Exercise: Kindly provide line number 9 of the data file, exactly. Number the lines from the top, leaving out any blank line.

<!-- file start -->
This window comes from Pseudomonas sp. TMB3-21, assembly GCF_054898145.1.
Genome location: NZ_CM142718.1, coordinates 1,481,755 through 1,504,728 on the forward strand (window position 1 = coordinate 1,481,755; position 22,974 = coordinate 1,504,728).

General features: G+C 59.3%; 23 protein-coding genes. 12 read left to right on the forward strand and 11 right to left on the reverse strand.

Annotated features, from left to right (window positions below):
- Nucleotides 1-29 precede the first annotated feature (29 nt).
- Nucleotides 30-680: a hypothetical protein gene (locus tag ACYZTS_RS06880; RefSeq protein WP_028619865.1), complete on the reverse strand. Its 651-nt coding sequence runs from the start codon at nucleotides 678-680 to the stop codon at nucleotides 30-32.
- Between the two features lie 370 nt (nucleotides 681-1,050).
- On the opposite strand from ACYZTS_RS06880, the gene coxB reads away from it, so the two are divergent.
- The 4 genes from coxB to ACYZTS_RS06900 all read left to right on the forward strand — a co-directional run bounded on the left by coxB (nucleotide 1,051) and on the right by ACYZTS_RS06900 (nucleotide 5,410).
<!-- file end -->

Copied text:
- The 4 genes from coxB to ACYZTS_RS06900 all read left to right on the forward strand — a co-directional run bounded on the left by coxB (nucleotide 1,051) and on the right by ACYZTS_RS06900 (nucleotide 5,410).